Both samples provided good images when used immediately after the preparation. However, the sample prepared by using the composition shown in Table 9 provided images with some degree of white dropping when used after the above storage for 3 months under 40° C. and 85 %. On the other hand, the sample prepared by using the composition shown in Table 3 provided images which were completely free of white dropping.

COMPARATIVE EXAMPLE 1

              TABLE 10______________________________________Category  Component             wt. %______________________________________Polymerizing     Aronix-400 (from Toa Gosei                           67component Kagaku. Liquid at 25° C.)     [(CH2 = CH - COOCH2)3 C]2 OBinder    Polymethyl methacrylate (PMMA)                           23component (Elvasite 2041, from E. I. Du Pont)Photo-    2-Chlorothioxanthone  1initiator (Tokyo Kasei K.K.)     Ethyl dimethylaminobenzoate                           2     (Tokyo Kasei K.K.)Colorant  Carbon black          7______________________________________

A sample was prepared in the same manner as in Example 1 except for using the components shown in above Table 10. The sample was evaluated with respect to the relation between the reciprocal of the illumination temperature and the sensitivity. The results are also shown in FIG. 4 as Comparative Example 1. The sample showed a high sensitivity to illumination even at a low illumination temperature, so that many white dropping portions occurred as a result of image formation in the same manner as in Example 1. Further, the transferred image retained tackiness, so that it was disturbed by rubbing with fingers.

COMPARATIVE EXAMPLE 2

              TABLE 11______________________________________Category  Component             wt. %______________________________________Polymerizing     Reaction product between 1,4-                           67component cyclohexylene diisocyanate     and 2-hydroxyethyl acrylate     (M.P.: 160° C.)Binder    Polymethyl methacrylate (PMMA)                           23component (Elvasite 2041, from E. I. Du     Pont)Photo-    2-Chlorothioxanthone   1initiator (Tokyo Kasei K.K.)     Ethyl dimethylaminobenzoate                            2     (Tokyo Kasei K.K.)______________________________________

A sample was prepared in the same manner as in Example 1 by using the components shown in above Table 11 and using a 6 μm-thick aramide film support. This sample was introduced into the apparatus shown in FIG. 3A and subjected to image formation in a similar manner as in Example 1. In this case, however, the thermal head was energized so as to heat the transfer recording layer up to 160° C. As a result, the transfer recording layer caused thermal polymerization so that it could be transferred even without illumination.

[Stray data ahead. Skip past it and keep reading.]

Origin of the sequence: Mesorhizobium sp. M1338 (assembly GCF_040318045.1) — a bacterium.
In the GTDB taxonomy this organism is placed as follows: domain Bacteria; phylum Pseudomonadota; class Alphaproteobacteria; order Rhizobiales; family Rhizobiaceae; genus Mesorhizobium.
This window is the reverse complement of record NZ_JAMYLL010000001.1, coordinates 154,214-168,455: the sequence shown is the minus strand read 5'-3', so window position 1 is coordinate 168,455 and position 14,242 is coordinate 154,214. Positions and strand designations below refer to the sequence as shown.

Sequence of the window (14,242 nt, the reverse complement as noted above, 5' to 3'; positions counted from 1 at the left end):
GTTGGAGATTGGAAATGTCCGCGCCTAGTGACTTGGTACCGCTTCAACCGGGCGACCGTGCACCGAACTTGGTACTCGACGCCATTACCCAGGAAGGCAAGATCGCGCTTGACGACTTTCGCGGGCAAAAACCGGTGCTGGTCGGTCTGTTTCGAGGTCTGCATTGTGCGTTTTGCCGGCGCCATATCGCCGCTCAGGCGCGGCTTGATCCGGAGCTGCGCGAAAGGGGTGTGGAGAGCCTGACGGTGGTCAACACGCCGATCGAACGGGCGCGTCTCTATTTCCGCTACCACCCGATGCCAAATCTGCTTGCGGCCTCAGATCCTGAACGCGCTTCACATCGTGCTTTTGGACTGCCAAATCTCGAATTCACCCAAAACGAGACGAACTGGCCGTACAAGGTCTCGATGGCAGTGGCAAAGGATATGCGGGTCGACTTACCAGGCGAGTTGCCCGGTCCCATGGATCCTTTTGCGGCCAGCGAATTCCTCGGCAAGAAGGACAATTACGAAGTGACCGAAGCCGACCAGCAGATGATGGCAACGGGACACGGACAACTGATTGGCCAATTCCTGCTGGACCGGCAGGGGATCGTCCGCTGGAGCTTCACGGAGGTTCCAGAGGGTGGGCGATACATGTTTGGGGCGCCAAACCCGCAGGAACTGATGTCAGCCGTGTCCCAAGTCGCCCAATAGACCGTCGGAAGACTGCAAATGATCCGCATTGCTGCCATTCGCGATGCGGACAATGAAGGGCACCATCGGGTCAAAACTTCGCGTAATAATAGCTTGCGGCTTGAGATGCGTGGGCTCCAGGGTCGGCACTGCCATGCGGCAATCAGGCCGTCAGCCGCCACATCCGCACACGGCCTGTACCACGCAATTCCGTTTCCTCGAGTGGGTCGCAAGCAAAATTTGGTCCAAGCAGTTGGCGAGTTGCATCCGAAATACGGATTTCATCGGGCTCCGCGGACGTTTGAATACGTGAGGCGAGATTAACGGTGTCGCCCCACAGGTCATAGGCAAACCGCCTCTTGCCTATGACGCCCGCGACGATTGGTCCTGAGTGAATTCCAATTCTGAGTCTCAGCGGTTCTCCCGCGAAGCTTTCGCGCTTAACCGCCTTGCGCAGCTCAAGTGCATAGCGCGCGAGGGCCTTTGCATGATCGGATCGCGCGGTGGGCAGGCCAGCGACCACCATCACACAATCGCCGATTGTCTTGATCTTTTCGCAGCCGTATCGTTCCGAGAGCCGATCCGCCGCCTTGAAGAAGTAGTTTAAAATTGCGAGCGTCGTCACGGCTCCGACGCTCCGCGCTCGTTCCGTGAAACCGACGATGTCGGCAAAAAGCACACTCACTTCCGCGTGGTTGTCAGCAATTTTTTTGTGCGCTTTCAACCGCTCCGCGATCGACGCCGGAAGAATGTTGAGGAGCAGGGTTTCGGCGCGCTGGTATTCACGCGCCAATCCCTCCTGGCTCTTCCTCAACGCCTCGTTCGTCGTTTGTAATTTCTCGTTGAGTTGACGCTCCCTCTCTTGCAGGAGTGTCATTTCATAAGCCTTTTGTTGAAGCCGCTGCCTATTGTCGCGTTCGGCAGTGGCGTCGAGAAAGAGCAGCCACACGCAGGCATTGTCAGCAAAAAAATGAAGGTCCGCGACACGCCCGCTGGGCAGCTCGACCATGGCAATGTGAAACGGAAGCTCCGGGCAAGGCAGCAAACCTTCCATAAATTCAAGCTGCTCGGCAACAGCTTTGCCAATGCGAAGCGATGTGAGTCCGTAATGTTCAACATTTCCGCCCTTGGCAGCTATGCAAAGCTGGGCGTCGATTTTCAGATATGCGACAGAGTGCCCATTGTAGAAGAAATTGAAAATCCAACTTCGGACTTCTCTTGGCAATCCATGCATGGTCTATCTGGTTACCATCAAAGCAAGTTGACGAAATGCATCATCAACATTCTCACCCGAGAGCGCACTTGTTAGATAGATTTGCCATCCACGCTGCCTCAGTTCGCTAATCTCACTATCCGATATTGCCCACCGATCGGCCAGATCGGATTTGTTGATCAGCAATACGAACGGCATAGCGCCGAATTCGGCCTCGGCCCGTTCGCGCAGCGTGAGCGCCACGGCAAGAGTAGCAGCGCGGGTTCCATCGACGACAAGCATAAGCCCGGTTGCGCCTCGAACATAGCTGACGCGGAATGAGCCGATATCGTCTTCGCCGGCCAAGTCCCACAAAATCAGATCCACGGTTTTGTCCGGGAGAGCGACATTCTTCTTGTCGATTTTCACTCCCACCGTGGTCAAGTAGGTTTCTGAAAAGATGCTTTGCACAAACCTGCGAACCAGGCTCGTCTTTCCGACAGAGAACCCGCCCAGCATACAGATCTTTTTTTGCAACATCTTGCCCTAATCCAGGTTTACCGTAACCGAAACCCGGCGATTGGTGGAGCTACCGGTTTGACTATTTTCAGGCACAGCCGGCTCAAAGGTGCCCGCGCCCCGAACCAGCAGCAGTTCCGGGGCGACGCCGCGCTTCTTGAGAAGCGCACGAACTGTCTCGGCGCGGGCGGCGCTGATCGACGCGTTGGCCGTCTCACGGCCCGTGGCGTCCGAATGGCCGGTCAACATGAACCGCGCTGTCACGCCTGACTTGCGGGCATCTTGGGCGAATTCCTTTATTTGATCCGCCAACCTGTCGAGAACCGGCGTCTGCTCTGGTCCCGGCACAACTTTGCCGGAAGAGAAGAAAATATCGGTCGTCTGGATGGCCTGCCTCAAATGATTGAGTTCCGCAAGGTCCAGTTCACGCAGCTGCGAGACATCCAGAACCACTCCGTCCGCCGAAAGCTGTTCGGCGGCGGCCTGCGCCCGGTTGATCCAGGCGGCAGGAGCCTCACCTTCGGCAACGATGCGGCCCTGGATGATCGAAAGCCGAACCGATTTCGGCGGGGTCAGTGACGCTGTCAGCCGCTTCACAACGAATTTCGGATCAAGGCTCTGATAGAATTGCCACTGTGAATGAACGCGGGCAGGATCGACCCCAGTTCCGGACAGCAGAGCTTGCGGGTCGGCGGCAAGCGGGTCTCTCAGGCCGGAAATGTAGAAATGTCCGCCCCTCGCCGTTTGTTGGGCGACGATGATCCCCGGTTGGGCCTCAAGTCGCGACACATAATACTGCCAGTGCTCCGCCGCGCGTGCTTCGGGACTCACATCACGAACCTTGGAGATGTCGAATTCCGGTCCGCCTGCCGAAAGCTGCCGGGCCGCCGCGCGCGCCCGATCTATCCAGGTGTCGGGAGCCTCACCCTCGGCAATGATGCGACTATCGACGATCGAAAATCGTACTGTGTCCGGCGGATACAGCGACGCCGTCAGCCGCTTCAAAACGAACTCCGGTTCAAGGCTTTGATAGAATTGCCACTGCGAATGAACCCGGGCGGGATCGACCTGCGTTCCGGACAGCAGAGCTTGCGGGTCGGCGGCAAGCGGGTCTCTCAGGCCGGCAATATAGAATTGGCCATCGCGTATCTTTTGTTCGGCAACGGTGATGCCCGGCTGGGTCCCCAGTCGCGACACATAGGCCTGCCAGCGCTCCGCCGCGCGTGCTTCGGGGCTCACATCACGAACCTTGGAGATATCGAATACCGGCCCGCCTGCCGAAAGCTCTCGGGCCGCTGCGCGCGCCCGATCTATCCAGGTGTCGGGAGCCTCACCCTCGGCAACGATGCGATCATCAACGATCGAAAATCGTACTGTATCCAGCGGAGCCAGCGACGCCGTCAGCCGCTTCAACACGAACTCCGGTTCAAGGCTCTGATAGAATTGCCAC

As described above, in the transfer recording medium according to the present invention, the recording layer changes its transferability only when light and heat energies are provided in combination. For this reason, the transfer recording medium of the present invention retains a high environmental stability in comparison with a conventional transfer recording medium which utilizes only a heat energy and is affected by an environmental temperature and another conventional transfer recording medium which causes a change in characteristic with only light energy. As a result, the recording medium of the present invention can stably provide high quality of fine images. Further, the transfer recording layer of the transfer recording medium according to the present invention is solid at a temperature in the apparatus, so that it has a long pot life even if a polymerizing component with a high reactivity is used. The transferred image formed by using the transfer recording medium of the present invention has advantages of freeness from monomer odor and good weatherability in spite of the fact that it contains a polymerizing component. Thus, the transfer recording medium of the present invention using a polymerizing component having a melting point of 40°- 150° C. provides recorded images with a good contrast and is excellent in storability.

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US20060135647 *Dec 20, 2005Jun 22, 2006Canon Kabushiki KaishaAqueous ink, ink tank, ink jet recording apparatus, ink jet recording method, and ink jet recorded image
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Classifications
U.S. Classification430/138, 428/402.24, 428/402.2, 428/914, 428/913, 430/253, 430/281.1
International ClassificationG03F7/004, G03C5/00, G03F7/00, G03C1/00, B41M5/26, B41M5/382
Cooperative ClassificationY10T428/2984, Y10T428/2989, Y10S428/913, Y10S428/914, G03F7/002
European ClassificationG03F7/00M